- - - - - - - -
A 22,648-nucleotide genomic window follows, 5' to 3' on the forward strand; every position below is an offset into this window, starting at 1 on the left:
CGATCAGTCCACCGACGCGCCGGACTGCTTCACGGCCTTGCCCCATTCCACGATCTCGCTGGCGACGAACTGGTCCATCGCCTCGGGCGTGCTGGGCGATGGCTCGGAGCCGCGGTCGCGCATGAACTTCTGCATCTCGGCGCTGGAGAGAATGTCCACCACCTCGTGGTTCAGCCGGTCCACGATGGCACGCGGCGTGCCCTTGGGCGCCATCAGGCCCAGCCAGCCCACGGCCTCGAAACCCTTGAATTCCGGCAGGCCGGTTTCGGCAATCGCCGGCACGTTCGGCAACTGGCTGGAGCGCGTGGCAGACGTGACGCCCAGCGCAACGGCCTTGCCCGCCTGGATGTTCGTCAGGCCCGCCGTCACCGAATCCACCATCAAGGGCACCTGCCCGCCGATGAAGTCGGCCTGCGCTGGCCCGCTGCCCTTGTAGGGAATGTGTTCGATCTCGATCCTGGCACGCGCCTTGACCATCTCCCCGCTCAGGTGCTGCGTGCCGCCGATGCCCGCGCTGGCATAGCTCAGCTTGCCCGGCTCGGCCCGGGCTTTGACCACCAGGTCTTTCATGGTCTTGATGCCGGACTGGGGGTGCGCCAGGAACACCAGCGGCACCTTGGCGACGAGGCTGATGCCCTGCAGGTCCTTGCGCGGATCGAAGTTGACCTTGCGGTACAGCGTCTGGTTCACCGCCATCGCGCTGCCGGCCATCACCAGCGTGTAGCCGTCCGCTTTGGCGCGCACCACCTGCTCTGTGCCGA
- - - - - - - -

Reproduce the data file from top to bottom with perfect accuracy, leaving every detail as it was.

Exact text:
A 22,648-nucleotide genomic window follows, 5' to 3' on the forward strand; every position below is an offset into this window, starting at 1 on the left:
CGATCAGTCCACCGACGCGCCGGACTGCTTCACGGCCTTGCCCCATTCCACGATCTCGCTGGCGACGAACTGGTCCATCGCCTCGGGCGTGCTGGGCGATGGCTCGGAGCCGCGGTCGCGCATGAACTTCTGCATCTCGGCGCTGGAGAGAATGTCCACCACCTCGTGGTTCAGCCGGTCCACGATGGCACGCGGCGTGCCCTTGGGCGCCATCAGGCCCAGCCAGCCCACGGCCTCGAAACCCTTGAATTCCGGCAGGCCGGTTTCGGCAATCGCCGGCACGTTCGGCAACTGGCTGGAGCGCGTGGCAGACGTGACGCCCAGCGCAACGGCCTTGCCCGCCTGGATGTTCGTCAGGCCCGCCGTCACCGAATCCACCATCAAGGGCACCTGCCCGCCGATGAAGTCGGCCTGCGCTGGCCCGCTGCCCTTGTAGGGAATGTGTTCGATCTCGATCCTGGCACGCGCCTTGACCATCTCCCCGCTCAGGTGCTGCGTGCCGCCGATGCCCGCGCTGGCATAGCTCAGCTTGCCCGGCTCGGCCCGGGCTTTGACCACCAGGTCTTTCATGGTCTTGATGCCGGACTGGGGGTGCGCCAGGAACACCAGCGGCACCTTGGCGACGAGGCTGATGCCCTGCAGGTCCTTGCGCGGATCGAAGTTGACCTTGCGGTACAGCGTCTGGTTCACCGCCATCGCGCTGCCGGCCATCACCAGCGTGTAGCCGTCCGCTTTGGCGCGCACCACCTGCTCTGTGCCGA